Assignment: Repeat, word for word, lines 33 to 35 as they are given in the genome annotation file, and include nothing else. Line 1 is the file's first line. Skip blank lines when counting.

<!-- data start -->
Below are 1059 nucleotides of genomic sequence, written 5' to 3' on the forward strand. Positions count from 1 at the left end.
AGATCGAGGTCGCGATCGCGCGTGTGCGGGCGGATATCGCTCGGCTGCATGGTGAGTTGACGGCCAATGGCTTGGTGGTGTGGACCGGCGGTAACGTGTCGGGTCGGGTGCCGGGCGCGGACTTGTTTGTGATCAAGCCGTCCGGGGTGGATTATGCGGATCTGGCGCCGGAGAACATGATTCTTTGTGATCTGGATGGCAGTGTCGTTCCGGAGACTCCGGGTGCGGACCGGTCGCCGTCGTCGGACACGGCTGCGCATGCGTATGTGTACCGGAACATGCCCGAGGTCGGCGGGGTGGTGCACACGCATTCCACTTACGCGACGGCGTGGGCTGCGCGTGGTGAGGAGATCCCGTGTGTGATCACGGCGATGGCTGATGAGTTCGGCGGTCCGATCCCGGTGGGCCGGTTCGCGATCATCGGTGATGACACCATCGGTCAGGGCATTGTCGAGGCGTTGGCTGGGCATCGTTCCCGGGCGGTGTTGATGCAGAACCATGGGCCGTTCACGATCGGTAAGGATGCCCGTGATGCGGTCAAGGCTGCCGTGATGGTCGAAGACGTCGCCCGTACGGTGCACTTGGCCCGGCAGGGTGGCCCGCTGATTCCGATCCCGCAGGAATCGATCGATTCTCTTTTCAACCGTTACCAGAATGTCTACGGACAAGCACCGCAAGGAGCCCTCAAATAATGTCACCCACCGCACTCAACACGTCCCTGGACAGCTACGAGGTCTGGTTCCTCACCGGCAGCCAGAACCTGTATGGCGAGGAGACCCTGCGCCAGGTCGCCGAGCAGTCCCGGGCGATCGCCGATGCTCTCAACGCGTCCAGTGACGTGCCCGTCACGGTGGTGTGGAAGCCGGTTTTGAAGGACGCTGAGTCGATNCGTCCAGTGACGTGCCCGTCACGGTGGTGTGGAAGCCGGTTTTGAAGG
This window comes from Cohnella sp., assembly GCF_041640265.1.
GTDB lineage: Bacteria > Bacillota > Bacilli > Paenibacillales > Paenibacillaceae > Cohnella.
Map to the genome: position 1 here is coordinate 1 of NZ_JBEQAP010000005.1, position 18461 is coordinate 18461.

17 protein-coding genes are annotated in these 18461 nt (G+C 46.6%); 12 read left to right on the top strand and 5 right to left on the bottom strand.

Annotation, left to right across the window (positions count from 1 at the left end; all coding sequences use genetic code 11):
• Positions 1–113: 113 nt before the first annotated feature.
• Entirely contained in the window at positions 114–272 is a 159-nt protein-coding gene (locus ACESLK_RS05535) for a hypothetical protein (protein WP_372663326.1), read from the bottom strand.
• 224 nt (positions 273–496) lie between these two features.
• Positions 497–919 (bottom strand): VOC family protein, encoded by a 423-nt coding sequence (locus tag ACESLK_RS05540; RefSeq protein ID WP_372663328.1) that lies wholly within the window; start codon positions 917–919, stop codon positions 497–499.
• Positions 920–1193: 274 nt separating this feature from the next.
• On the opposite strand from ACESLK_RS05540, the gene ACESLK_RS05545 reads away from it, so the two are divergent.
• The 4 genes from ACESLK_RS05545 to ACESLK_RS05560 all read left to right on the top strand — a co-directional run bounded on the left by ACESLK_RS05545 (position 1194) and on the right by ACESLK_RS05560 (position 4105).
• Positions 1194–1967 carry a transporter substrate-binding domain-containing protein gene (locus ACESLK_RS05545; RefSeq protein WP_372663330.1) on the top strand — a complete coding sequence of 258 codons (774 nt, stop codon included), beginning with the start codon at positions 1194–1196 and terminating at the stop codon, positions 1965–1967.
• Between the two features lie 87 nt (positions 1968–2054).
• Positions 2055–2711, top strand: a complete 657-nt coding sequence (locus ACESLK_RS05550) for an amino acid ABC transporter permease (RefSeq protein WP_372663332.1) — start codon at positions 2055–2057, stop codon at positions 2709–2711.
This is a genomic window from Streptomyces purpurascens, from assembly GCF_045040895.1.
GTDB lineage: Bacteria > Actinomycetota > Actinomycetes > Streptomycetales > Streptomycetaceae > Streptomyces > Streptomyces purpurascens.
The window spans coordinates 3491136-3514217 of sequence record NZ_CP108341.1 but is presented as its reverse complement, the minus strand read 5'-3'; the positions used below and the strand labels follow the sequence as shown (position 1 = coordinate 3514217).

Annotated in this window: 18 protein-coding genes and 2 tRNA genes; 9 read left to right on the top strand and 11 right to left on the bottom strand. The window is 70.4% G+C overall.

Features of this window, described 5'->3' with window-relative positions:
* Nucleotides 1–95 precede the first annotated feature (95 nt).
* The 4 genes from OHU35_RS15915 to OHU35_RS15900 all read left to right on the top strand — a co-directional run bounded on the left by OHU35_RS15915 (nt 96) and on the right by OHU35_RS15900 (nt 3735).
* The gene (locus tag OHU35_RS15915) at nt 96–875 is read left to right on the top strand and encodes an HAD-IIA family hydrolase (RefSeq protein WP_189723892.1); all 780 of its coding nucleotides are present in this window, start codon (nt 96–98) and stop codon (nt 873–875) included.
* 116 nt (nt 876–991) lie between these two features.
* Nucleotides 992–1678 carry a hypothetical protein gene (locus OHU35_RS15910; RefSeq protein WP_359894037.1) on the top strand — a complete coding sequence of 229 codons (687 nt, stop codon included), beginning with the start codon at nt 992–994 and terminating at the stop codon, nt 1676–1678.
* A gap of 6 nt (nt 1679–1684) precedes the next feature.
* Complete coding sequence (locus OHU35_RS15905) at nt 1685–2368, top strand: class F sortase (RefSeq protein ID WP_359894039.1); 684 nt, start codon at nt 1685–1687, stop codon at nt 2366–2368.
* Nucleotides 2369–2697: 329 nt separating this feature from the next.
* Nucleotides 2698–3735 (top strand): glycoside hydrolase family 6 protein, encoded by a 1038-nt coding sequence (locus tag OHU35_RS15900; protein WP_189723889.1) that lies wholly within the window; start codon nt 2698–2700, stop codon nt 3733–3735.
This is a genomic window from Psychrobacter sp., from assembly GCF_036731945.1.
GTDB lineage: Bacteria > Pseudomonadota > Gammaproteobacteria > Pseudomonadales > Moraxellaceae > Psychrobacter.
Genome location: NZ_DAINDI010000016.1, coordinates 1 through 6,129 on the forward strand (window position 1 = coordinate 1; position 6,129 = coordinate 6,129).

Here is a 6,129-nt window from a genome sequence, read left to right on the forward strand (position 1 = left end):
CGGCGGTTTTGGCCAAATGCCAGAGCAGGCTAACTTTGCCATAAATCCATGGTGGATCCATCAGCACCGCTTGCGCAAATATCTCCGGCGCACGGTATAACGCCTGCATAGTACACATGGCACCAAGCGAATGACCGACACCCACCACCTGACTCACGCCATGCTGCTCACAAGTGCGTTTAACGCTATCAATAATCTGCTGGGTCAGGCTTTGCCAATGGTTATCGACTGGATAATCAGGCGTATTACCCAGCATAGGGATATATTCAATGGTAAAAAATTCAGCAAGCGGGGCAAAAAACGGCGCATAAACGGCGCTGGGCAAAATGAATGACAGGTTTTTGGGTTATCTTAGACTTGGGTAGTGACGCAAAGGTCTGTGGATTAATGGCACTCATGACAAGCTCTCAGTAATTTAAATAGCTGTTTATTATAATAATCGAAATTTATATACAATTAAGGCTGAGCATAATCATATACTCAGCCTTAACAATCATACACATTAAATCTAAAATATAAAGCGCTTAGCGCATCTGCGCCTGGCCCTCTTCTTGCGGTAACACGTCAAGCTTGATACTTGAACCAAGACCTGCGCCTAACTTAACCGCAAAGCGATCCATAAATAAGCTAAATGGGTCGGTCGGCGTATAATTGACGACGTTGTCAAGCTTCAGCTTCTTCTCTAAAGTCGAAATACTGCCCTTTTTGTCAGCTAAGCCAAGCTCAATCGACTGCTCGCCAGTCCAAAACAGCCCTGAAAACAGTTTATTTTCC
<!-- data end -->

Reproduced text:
GTDB lineage: Bacteria > Pseudomonadota > Gammaproteobacteria > Pseudomonadales > Moraxellaceae > Psychrobacter.
Genome location: NZ_DAINDI010000016.1, coordinates 1 through 6,129 on the forward strand (window position 1 = coordinate 1; position 6,129 = coordinate 6,129).

Here is a 6,129-nt window from a genome sequence, read left to right on the forward strand (position 1 = left end):